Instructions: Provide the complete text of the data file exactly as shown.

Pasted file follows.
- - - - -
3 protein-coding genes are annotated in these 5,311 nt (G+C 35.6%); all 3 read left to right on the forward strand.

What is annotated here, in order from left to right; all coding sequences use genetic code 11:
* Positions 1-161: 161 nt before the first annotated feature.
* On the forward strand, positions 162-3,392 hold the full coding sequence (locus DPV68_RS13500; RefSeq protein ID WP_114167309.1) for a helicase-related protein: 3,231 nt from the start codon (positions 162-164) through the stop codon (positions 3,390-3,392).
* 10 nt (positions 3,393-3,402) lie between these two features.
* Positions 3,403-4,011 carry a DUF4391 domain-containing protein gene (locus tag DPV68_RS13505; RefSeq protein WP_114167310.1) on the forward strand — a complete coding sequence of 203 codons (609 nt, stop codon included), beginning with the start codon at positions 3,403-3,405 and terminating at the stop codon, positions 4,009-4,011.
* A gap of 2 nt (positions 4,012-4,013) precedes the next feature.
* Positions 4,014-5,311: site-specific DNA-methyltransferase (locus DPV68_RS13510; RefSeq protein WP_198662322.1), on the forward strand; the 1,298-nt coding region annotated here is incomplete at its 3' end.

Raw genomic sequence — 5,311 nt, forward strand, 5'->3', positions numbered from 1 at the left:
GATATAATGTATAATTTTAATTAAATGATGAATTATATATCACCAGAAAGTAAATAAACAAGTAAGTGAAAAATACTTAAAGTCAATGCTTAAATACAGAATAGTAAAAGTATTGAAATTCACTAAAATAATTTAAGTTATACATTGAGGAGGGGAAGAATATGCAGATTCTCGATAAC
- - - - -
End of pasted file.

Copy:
3 protein-coding genes are annotated in these 5,311 nt (G+C 35.6%); all 3 read left to right on the forward strand.

What is annotated here, in order from left to right; all coding sequences use genetic code 11:
* Positions 1-161: 161 nt before the first annotated feature.
* On the forward strand, positions 162-3,392 hold the full coding sequence (locus DPV68_RS13500; RefSeq protein ID WP_114167309.1) for a helicase-related protein: 3,231 nt from the start codon (positions 162-164) through the stop codon (positions 3,390-3,392).
* 10 nt (positions 3,393-3,402) lie between these two features.
* Positions 3,403-4,011 carry a DUF4391 domain-containing protein gene (locus tag DPV68_RS13505; RefSeq protein WP_114167310.1) on the forward strand — a complete coding sequence of 203 codons (609 nt, stop codon included), beginning with the start codon at positions 3,403-3,405 and terminating at the stop codon, positions 4,009-4,011.
* A gap of 2 nt (positions 4,012-4,013) precedes the next feature.
* Positions 4,014-5,311: site-specific DNA-methyltransferase (locus DPV68_RS13510; RefSeq protein WP_198662322.1), on the forward strand; the 1,298-nt coding region annotated here is incomplete at its 3' end.

Raw genomic sequence — 5,311 nt, forward strand, 5'->3', positions numbered from 1 at the left:
GATATAATGTATAATTTTAATTAAATGATGAATTATATATCACCAGAAAGTAAATAAACAAGTAAGTGAAAAATACTTAAAGTCAATGCTTAAATACAGAATAGTAAAAGTATTGAAATTCACTAAAATAATTTAAGTTATACATTGAGGAGGGGAAGAATATGCAGATTCTCGATAAC